The American Antiquarian Society's collection of cased photographs includes nearly two hundred and thirty daguerreotypes, over two hundred tintypes, and approximately one hundred and fifty ambrotypes, in addition to many silhouettes, early photographs, and miscellaneous portraits. The collection is grouped by format, and then arranged alphabetically by subject. A number of subjects remain unidentified.
The cases that house these early photographs are often as fascinating as the images themselves. "Union cases," as they are sometimes called, were usually made of wood covered in embossed leather, or early intricately molded thermoplastic. Some cases are especially elegant, such as the mother-of-pearl case from Paris seen here. Cases commonly have a velvet pad in the door facing the image, and a small latch on one side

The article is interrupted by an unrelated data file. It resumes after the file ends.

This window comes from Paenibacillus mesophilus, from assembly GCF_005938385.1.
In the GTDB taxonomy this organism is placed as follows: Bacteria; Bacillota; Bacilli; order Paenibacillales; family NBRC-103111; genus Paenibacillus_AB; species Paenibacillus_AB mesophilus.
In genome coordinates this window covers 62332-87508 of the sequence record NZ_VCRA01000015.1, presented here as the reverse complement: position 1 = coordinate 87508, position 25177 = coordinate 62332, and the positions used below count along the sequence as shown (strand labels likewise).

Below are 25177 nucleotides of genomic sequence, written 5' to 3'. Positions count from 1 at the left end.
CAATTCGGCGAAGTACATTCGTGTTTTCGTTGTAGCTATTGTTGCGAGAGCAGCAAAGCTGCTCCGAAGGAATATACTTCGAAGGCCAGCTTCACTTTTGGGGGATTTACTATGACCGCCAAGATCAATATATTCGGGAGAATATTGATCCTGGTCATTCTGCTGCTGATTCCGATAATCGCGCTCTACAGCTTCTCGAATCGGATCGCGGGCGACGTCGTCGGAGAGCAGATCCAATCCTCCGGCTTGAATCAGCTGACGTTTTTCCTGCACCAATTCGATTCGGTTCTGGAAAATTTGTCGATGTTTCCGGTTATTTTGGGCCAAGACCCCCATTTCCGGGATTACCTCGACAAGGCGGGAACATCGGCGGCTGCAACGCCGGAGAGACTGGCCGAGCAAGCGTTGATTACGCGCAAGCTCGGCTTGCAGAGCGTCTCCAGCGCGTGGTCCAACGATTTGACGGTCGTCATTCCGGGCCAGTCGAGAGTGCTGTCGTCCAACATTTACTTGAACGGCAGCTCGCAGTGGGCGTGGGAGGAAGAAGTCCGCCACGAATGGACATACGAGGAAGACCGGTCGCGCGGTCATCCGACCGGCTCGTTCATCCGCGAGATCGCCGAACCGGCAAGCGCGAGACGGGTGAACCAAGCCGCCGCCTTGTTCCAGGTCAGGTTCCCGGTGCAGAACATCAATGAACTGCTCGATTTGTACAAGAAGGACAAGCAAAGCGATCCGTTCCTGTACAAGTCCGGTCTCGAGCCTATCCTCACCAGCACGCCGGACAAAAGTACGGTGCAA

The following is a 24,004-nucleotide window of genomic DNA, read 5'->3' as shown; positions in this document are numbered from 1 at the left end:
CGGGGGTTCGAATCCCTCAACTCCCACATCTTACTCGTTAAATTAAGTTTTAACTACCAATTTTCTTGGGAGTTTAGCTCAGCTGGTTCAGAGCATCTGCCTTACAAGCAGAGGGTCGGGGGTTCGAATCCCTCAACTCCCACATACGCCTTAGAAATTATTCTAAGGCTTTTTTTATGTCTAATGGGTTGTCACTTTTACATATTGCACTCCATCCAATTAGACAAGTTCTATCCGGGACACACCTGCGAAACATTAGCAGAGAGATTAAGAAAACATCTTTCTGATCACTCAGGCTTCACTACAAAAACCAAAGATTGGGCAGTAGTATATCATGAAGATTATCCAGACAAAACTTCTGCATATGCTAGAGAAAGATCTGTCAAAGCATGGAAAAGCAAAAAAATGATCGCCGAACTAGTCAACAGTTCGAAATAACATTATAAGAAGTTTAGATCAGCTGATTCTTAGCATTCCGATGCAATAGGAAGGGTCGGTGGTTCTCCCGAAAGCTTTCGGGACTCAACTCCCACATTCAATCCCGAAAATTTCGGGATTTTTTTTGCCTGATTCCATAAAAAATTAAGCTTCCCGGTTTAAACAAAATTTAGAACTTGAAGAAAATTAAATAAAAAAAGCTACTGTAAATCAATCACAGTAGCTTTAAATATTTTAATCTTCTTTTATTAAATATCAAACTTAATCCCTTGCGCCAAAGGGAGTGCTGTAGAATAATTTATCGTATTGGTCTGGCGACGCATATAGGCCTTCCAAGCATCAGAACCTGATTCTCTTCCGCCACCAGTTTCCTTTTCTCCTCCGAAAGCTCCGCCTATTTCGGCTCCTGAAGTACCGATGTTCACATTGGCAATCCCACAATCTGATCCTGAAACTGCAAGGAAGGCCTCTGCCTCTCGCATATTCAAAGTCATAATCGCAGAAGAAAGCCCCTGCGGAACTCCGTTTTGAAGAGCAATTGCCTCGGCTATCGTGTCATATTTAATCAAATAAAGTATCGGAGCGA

Although each item in the collection is an invaluable piece of our history, several holdings are particularly noteworthy. The Barton Family Collection from the 1840s includes daguerreotypes of Clara Barton, along with a lock of her hair. An 1848 daguerreotype of Edgar Allan Poe was used as the model for a famous engraving of the writer, and is housed with an envelope written in Poe's hand. A silhouette of Thomas Edison and a copy of an ambrotype of Charles Dickens are also among the treasures of this collection.
-Jennifer Racine, Readers' Services